Telling someone to arrive on time politely can be tricky. After all, you don’t want to offend them before they’ve even arrived. So, is “please be on time” the most polite phrase you can use?
In this article, we’ll provide some great alternatives to “please be on time” that you can include in various situations.
- Please arrive in a timely manner
- I look forward to seeing you at [time] sharp
- Don’t be late!
- Are you comfortable meeting me at [time]
- I look forward to seeing you at the specified time
- Please be on schedule
- I would appreciate it if you could be on schedule
- Could you arrive at [time] on the dot?
- I’d like you to be on time
- I would appreciate it if we could start at the specified time
Keep reading to learn more about these synonyms for “please be on time.” Then, you’ll know how to politely tell guests to be on time without worrying about offending them.
1. Please Arrive in a Timely Manner
You never know what situation might arise when you need someone to be on time. In the most formal of situations, something like “please arrive in a timely manner” will go a long way.
“In a timely manner” is a very professional phrase. It shows that you expect someone to show up at the time discussed; otherwise, you will consider them late.
Generally, this phrase works when setting up business meetings. You can include it in an email to replace “please be on time” when you want to sound more professional.
Here is an email example to show you how to use it:
Please arrive in a timely manner for tomorrow’s meeting at 3. We really hope you can be there to discuss matters.
All the best,
2. I Look Forward to Seeing You at [Time] Sharp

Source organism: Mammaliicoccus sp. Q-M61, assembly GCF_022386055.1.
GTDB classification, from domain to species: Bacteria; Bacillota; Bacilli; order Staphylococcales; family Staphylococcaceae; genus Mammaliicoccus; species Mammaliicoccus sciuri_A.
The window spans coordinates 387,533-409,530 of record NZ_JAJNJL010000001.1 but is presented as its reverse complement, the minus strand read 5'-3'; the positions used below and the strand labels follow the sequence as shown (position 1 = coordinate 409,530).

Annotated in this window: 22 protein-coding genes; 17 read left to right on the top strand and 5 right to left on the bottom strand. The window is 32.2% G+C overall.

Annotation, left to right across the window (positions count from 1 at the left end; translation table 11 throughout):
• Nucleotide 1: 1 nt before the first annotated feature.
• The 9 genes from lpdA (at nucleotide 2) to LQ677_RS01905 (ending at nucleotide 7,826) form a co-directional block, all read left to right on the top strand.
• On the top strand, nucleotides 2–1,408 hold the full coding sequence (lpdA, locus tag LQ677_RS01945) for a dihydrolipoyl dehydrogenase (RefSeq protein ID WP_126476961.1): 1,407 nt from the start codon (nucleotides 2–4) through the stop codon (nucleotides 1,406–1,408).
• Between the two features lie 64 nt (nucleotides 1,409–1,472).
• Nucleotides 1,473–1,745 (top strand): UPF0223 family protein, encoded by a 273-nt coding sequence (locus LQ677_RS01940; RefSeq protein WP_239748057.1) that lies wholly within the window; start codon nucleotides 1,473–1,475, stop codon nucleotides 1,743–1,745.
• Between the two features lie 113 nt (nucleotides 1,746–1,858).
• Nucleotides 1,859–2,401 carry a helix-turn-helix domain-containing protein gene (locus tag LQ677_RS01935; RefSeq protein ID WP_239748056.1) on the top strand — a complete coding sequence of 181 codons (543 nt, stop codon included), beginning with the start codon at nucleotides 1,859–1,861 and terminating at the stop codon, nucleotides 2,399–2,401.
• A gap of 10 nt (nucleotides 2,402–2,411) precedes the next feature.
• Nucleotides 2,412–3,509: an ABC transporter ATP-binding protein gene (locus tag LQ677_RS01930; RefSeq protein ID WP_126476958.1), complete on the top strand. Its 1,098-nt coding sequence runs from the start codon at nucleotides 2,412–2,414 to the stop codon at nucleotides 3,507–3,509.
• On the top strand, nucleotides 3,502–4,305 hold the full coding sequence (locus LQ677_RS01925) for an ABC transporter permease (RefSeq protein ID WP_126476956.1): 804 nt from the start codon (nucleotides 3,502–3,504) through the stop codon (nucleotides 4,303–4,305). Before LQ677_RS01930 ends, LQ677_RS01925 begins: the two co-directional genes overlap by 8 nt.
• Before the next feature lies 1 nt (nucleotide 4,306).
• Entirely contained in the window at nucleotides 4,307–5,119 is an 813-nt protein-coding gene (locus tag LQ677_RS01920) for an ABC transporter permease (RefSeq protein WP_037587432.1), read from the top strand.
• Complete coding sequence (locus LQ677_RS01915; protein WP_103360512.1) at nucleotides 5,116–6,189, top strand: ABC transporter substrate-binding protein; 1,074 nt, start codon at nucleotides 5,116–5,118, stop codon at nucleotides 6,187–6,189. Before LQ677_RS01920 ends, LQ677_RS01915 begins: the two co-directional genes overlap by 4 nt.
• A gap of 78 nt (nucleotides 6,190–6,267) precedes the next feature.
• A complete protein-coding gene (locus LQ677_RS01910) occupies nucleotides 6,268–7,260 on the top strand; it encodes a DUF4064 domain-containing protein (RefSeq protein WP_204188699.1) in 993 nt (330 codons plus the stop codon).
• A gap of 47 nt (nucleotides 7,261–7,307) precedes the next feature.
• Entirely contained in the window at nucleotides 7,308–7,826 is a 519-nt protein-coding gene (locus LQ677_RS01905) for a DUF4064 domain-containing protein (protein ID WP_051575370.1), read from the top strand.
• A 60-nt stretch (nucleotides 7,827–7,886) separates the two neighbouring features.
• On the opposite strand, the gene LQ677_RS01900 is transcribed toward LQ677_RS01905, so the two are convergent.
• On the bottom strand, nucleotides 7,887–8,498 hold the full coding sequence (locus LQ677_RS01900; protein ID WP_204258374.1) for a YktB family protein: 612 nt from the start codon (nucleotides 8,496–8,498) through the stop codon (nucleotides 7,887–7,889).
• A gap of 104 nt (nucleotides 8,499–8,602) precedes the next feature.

This phrase is a good example of how to say “please be on time” professionally. Including “sharp” at the end of the phrase lets someone know they must arrive at the specified time and no later.
So, “I look forward to seeing you at [time] sharp” is a great way to get someone to be on time. It’s polite and formal, making it suitable when arranging a meeting in most formal contexts.
You can also refer to this example to see how to phrase your email:
I look forward to seeing you at 4 o’clock sharp on Monday. It’s vital that you arrive on time for the meeting.
3. Don’t Be Late!
Of course, not every phrase needs to be formal. “Don’t be late” is a great informal alternative most people use when sending out invitations to friends and family.
You can include it in invitation wording when you want to sound as friendly as possible. It’s a fun phrase that shows you want people to stick to the time guidelines even though your party is more casual.
Also, this email will demonstrate how to use it in an invitation:
You are invited to join us for our wedding anniversary at 3 p.m. on Tuesday the 13th! Don’t be late!
See you soon,
Mr. & Mrs. Bennett
4. Are You Comfortable Meeting Me at [Time]
If you need to know how to say “please be on time” politely, you can’t go wrong with this one. Asking a simple question like “are you comfortable meeting me at [time]” shows that you want to check someone’s availability before arranging anything.
It’s a great phrase to include in most casual contexts. It shows you value the person you’re arranging an appointment with, especially if you know they’re quite busy.
You can check out this email example if you’re still confused:
Are you comfortable meeting me at 2 still? If not, then we can rearrange the appointment for another time.
5. I Look Forward to Seeing You at the Specified Time
You should always try to encourage people to be on time when possible. Generally, “I look forward to seeing you at the specified time” is a good way to do exactly that.